Stigma is one of the biggest obstacles to seeking help for mental health conditions. It affects people of all ages, genders, races and ethnicities as well as socioeconomic levels, cultures and religions.
People may feel embarrassed and ashamed about their mental illness and may internalise any prejudiced views held by others, leading to isolation, unemployment, violence or even suicide. But stigmatisation can be overcome.
1. Educate yourself
Education about mental health stigma is one of the best ways to break down barriers. This may involve learning facts about certain conditions as well as understanding how beliefs and stereotypes play into it all.
Understanding mental health issues makes it easier to provide support and compassion to someone facing difficulties with mental illness. Furthermore, learning the language that promotes respect may aid conversations around mental illness; so avoid any words or phrases which could be seen as stigmatizing or offensive when discussing mental illness.
Stigma can lead to social isolation, exacerbating symptoms and undermining treatment adherence. Furthermore, individuals can feel ashamed about their condition leading them to deny or minimize its severity. Therefore, it’s crucially important to fight stigma by providing education about mental illness among peers, encouraging discussion around recovery stories from personal accounts of recovery – something FEI Behavioral Health takes pride in doing as part of this important movement.
2. Ask for help
At times when help is most needed, stigma may keep someone from seeking it. This is particularly true of mental illness: individuals can fear being seen as “crazy” by friends and coworkers when learning of their condition; as a result, this fear often prevents individuals from seeking treatment as they fear labeling as “crazy,” avoiding work altogether, failing to take medication as prescribed, isolating themselves from others and losing self-esteem altogether.
Individuals suffering from mental health conditions are vulnerable to being targets of violence and hate crimes, particularly individuals of color, women, or the LGBTQI+ community. Furthermore, they may also face being unemployed or discriminated against at their place of employment.
Individuals can help reduce mental health stigma by spreading knowledge of the condition and dispelling misconceptions, reporting any negative stereotypes in media to SANE StigmaWatch and sharing personal stories that normalize conversations around mental illness – showing everyone who may be affected that anyone can be touched by mental illness.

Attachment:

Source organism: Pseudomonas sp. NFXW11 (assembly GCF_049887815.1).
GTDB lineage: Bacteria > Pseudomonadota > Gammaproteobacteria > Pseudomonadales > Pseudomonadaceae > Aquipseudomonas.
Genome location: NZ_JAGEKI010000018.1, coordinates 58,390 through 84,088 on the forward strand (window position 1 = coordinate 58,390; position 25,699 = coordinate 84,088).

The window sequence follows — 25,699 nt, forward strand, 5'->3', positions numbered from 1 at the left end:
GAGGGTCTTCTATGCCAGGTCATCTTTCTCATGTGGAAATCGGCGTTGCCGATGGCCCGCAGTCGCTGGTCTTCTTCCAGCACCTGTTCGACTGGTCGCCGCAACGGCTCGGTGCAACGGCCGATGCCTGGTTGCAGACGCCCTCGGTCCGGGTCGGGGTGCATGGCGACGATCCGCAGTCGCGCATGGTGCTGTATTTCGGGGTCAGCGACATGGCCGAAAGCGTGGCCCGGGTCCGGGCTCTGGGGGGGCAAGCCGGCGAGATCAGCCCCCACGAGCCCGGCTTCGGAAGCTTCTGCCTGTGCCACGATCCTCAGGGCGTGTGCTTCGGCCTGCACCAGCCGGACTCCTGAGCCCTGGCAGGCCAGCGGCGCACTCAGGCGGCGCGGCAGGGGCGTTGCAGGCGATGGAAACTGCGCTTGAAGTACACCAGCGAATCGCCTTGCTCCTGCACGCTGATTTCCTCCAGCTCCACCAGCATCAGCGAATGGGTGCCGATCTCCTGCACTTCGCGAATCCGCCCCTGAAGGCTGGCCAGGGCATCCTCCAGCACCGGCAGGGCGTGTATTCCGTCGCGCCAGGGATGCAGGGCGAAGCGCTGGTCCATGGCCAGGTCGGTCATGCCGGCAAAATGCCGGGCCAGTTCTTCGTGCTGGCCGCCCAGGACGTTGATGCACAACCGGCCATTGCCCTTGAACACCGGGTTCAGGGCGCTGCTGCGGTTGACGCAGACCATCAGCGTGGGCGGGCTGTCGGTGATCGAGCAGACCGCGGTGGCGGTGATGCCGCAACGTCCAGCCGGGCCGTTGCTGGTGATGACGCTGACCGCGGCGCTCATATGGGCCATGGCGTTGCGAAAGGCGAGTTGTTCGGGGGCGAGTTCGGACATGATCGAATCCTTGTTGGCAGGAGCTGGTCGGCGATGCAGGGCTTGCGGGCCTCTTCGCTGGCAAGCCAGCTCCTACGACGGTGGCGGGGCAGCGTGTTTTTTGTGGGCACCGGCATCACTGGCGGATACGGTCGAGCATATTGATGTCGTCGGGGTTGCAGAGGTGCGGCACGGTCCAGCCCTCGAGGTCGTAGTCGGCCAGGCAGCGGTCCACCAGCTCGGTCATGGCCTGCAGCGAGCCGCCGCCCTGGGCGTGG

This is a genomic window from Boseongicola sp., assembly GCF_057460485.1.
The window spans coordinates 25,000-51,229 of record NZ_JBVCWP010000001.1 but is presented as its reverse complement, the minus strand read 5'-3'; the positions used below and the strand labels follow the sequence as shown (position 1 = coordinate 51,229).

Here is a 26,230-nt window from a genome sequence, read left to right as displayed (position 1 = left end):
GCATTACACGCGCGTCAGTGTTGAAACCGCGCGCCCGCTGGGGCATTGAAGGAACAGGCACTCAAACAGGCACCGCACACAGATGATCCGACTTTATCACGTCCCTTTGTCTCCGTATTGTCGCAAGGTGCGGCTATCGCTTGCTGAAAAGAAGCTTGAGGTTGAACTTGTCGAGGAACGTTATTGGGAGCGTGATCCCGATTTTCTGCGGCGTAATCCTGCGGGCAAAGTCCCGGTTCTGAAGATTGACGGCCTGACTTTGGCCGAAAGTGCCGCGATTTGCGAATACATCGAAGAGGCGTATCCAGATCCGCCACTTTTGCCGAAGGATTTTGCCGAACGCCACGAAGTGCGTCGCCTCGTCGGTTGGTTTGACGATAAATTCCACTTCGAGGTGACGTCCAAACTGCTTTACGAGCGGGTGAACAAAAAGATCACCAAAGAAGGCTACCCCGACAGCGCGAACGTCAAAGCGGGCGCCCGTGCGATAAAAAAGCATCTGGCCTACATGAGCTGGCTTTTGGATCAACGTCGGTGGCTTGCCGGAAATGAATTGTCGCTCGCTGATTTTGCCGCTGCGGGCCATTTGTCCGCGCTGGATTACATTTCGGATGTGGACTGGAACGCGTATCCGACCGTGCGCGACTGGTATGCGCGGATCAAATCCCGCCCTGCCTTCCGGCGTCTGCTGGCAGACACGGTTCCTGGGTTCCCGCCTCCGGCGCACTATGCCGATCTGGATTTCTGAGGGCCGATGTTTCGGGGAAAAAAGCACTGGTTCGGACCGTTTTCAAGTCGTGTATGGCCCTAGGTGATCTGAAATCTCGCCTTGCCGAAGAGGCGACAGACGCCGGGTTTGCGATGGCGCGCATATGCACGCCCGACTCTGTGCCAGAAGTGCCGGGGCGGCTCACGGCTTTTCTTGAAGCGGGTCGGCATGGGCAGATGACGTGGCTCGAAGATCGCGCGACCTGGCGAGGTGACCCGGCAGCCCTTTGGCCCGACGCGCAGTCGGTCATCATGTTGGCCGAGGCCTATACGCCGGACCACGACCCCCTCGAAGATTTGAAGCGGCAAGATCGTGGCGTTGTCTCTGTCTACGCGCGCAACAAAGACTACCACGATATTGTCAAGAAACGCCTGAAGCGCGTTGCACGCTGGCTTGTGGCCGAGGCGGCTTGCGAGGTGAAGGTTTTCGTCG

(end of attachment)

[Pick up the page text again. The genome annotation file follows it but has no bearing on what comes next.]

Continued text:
3. Seek support
Stigma often results from fear and lack of understanding, and providing accurate and timely information is vital to decreasing stigmatizing attitudes. This means using less-stigmatizing language when discussing mental illness in public and making sure that people understand that treatment must take place for this condition.
Individuals should seek support, whether that is from peers, family, friends or mental health professionals. Sharing one’s mental health journey will make deconstructing stigma easier.
Individuals should also recognize that stigmatization stems both from themselves and from others, including any belief that having a mental health diagnosis indicates you are crazy, violent or dangerous – leading to self-stigmatization which in turn makes seeking help more challenging. By taking steps to educate themselves and seek support services they may overcome negative self-images, feelings of shame and destructive patterns of behavior brought on by mental health struggles.
4. Share your story
Doing the right thing when sharing your mental health story. Understanding why you want to do this before doing so. For instance, do you hope to inspire hope for others instead of telling one that’s full of pain? If that is the case for you then perhaps focus on telling an uplifting narrative instead.
An unfortunate association of mental illness with weakness and inferiority can create feelings of shame and isolation among sufferers and deter them from seeking assistance. Furthermore, such perceptions can create negative attitudes among family members who feel blamed for their loved one’s condition or disenfranchised socially.
Other stigmas against mental health issues include lack of recognition and an overly simplistic belief that mental health issues can be overcome with willpower alone, leading to dismissive attitudes from society as a whole and stopping individuals from receiving support they require.